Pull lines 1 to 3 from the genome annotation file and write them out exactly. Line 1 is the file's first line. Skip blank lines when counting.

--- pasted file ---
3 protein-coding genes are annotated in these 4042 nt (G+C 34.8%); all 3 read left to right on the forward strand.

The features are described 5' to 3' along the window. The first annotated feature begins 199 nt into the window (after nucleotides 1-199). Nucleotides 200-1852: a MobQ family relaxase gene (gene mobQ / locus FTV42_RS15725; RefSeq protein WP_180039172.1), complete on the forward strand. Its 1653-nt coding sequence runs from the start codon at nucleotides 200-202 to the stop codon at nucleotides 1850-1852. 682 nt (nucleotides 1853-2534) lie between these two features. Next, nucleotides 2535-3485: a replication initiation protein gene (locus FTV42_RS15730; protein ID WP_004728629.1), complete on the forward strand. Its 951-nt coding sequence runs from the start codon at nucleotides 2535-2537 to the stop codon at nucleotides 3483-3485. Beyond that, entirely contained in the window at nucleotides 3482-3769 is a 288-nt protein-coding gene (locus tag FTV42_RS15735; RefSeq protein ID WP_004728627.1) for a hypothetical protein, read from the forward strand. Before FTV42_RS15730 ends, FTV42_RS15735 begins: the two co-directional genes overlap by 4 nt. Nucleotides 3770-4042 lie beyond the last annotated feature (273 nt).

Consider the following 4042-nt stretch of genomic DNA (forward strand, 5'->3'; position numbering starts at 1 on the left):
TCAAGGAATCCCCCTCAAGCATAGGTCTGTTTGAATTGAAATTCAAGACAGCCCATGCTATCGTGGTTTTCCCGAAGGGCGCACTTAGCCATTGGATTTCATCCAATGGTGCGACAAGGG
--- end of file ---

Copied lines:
3 protein-coding genes are annotated in these 4042 nt (G+C 34.8%); all 3 read left to right on the forward strand.

The features are described 5' to 3' along the window. The first annotated feature begins 199 nt into the window (after nucleotides 1-199). Nucleotides 200-1852: a MobQ family relaxase gene (gene mobQ / locus FTV42_RS15725; RefSeq protein WP_180039172.1), complete on the forward strand. Its 1653-nt coding sequence runs from the start codon at nucleotides 200-202 to the stop codon at nucleotides 1850-1852. 682 nt (nucleotides 1853-2534) lie between these two features. Next, nucleotides 2535-3485: a replication initiation protein gene (locus FTV42_RS15730; protein ID WP_004728629.1), complete on the forward strand. Its 951-nt coding sequence runs from the start codon at nucleotides 2535-2537 to the stop codon at nucleotides 3483-3485. Beyond that, entirely contained in the window at nucleotides 3482-3769 is a 288-nt protein-coding gene (locus tag FTV42_RS15735; RefSeq protein ID WP_004728627.1) for a hypothetical protein, read from the forward strand. Before FTV42_RS15730 ends, FTV42_RS15735 begins: the two co-directional genes overlap by 4 nt. Nucleotides 3770-4042 lie beyond the last annotated feature (273 nt).

Consider the following 4042-nt stretch of genomic DNA (forward strand, 5'->3'; position numbering starts at 1 on the left):